Thus, to fall within the scope of supply provided under section 7 of the Act, fulfilment of following conditions shall be essential:-

a. Supplier should be engaged in a ‘business’

Existence of ‘business’ is sine qua non to constitute to constitute a valid ‘supply’. It is essential that the supplies should be made by a supplier who is engaged in a ‘business’. (‘Business’ as defined in section 2(17) of the Act)

b. Supply should be ‘in course or furtherance of business’

This implies to constitute a valid ‘supply’ of goods or services, it must be ‘in the course or furtherance of his business’. Thus supplies which are not ‘in course or furtherance of business’ would not qualify as ‘supply’ for levy of tax.

Example: When Ms. X, a salaried individual not registered under GST, sells her jewellery to a Jeweller registered under GST, the jeweller will not be under obligation to pay tax on Reverse Charge Basis on the jewellery purchased from Ms. X. This is because the transaction of sale of jewellery by Ms. X has not been made in the course or furtherance of business.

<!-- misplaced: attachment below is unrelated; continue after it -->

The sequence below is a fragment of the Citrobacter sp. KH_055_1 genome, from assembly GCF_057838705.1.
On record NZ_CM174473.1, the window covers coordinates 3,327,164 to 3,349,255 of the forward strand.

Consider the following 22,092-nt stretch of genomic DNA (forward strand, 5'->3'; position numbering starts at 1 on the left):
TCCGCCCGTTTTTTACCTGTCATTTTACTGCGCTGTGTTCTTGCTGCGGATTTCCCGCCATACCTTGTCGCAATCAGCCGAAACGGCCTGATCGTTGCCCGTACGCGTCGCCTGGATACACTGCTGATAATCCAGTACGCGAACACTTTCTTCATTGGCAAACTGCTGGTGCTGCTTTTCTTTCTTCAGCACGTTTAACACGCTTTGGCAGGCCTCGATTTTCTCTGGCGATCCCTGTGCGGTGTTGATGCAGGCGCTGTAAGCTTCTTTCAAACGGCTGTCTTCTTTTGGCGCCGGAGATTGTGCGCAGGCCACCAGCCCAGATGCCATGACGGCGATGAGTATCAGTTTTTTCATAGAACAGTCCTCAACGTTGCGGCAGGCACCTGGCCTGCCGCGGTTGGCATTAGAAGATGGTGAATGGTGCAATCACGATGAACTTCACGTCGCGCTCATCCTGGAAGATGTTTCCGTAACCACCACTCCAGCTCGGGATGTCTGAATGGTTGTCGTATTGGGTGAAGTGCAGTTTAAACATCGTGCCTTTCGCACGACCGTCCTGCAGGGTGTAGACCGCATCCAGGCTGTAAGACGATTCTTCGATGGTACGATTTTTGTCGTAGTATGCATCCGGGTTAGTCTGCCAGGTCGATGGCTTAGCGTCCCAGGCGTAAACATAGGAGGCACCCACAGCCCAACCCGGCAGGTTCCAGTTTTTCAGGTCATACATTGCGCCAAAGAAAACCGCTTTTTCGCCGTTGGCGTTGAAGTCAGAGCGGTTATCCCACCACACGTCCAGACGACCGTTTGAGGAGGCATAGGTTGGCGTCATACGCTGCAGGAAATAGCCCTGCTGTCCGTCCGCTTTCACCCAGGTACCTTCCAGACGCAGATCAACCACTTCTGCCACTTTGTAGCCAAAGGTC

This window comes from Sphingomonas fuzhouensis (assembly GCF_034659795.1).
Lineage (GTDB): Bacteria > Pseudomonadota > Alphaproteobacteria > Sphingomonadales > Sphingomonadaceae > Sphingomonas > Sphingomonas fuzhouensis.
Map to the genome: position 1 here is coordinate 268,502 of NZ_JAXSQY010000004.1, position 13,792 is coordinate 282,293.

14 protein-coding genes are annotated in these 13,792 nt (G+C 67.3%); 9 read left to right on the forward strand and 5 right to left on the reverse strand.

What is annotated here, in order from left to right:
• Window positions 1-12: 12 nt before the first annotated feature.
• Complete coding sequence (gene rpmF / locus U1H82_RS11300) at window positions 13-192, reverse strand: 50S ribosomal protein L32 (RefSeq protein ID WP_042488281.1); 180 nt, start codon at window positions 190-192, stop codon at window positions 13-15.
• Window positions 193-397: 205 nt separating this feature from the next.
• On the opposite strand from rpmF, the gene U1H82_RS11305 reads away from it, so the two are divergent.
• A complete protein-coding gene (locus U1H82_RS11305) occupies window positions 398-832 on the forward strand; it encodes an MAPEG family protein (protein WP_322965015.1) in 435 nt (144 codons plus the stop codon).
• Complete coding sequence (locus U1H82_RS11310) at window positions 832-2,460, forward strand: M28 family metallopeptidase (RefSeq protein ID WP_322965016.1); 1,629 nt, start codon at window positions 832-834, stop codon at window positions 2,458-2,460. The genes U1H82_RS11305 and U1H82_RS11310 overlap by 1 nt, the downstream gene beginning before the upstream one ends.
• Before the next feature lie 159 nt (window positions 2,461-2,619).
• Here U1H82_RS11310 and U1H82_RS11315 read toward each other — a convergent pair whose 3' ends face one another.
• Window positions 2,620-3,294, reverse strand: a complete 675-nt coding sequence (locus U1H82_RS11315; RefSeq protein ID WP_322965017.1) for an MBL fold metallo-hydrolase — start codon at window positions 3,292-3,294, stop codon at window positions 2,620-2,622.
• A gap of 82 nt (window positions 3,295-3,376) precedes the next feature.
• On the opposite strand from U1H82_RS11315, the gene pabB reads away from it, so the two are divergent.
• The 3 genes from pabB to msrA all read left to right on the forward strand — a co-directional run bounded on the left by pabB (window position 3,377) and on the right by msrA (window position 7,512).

Under such cases, it will be important for the Registered Person to maintain appropriate documentation including declaration from supplier of goods or services to substantiate his claim that there was no obligation to pay tax on reverse charge basis on ground that the supplier was not acting in the course or furtherance of business.

Condition 2: Supply must be of ‘taxable’ goods or services

Supply must be of some taxable goods or services to trigger the obligation to pay tax on reverse charge basis under section 9(4) of the Act. Thus, when a good or service on which tax is not levied or is levied at NIL rate, the provisions contained in section 9(4) of the Act shall remain dormant.